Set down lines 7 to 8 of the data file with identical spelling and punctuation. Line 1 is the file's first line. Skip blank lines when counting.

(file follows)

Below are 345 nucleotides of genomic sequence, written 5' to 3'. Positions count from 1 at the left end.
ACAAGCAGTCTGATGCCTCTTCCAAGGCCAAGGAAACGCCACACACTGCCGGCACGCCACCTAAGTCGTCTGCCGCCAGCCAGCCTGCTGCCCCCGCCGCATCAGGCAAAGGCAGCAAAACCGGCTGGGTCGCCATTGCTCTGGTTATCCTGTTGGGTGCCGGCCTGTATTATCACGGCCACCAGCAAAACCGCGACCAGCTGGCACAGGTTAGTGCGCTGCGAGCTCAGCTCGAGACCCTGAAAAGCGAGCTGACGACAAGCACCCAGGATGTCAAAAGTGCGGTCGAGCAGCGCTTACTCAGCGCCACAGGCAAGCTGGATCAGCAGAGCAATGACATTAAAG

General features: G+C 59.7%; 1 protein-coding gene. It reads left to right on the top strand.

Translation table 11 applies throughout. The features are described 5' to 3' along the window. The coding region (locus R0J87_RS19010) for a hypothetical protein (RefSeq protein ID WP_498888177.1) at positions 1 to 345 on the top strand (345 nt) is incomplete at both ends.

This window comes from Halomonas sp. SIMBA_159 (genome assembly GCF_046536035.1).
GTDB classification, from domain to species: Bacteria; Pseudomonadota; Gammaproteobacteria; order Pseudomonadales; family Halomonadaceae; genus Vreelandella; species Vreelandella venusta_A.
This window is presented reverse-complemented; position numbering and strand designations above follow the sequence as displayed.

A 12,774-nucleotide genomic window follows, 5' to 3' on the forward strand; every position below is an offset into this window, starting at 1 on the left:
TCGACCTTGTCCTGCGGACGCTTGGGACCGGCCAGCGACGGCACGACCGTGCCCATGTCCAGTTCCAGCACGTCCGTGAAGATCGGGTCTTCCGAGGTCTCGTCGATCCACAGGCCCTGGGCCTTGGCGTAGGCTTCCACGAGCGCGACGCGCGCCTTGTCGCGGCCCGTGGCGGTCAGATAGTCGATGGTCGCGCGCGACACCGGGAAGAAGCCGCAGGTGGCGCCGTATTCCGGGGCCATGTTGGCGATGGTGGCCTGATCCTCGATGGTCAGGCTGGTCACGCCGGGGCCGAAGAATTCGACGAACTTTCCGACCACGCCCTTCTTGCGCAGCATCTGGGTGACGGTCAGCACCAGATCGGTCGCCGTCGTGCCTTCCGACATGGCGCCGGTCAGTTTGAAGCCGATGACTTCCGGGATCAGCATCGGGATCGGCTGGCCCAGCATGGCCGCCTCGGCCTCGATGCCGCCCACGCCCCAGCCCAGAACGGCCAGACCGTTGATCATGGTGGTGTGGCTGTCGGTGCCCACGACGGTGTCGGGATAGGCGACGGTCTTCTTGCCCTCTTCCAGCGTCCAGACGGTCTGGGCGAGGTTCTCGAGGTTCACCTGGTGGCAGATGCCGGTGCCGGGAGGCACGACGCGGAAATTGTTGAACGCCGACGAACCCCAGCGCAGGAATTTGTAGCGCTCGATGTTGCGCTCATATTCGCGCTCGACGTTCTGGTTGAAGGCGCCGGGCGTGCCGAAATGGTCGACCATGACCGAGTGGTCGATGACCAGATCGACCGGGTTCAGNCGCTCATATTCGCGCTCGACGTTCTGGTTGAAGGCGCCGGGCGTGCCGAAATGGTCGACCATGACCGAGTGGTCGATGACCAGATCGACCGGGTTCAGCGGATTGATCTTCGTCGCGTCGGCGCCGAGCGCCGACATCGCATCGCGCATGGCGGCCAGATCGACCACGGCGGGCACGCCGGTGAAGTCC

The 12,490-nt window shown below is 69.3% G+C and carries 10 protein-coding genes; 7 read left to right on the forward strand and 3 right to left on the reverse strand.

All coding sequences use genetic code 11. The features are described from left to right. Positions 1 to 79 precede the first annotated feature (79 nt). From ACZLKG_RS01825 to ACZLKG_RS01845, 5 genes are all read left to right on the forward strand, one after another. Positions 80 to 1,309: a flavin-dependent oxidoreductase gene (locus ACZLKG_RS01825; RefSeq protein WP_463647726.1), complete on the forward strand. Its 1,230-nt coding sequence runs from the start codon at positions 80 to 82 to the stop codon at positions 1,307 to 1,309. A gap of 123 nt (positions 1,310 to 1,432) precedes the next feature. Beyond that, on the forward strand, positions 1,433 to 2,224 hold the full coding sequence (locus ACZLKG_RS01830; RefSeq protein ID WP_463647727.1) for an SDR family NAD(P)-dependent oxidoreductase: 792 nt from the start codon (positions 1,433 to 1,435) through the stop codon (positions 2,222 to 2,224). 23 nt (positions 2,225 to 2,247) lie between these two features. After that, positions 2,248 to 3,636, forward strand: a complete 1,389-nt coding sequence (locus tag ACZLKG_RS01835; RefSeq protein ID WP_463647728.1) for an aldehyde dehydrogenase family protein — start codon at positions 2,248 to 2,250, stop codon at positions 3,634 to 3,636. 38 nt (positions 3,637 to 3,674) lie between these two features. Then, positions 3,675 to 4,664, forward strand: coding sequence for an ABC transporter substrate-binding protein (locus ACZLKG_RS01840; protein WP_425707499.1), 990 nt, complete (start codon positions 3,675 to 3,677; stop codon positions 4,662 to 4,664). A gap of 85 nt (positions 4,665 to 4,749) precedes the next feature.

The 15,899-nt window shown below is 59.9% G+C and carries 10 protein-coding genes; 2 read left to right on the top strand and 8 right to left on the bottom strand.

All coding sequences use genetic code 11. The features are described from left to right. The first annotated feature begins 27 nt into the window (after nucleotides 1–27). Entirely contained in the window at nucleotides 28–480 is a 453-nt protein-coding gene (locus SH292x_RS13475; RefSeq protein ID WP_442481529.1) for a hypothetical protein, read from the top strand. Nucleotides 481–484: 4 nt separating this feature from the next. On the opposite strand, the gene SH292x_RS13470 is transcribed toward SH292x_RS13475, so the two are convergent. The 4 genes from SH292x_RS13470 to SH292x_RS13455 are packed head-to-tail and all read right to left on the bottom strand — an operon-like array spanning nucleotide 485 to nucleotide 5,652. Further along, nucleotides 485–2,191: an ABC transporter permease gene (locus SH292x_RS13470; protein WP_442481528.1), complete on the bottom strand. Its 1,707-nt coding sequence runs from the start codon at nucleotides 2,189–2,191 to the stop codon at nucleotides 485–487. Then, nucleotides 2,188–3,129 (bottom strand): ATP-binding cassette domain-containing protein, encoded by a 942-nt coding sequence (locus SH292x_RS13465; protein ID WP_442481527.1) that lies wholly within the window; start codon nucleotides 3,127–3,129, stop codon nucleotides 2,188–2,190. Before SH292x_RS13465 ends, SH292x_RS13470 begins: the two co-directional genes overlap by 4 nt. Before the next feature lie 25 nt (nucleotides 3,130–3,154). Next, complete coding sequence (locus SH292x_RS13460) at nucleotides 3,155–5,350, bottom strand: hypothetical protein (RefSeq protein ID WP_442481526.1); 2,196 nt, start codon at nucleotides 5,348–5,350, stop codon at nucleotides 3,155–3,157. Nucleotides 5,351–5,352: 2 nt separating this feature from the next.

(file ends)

This window is presented reverse-complemented; position numbering and strand designations above follow the sequence as displayed.

A 12,774-nucleotide genomic window follows, 5' to 3' on the forward strand; every position below is an offset into this window, starting at 1 on the left: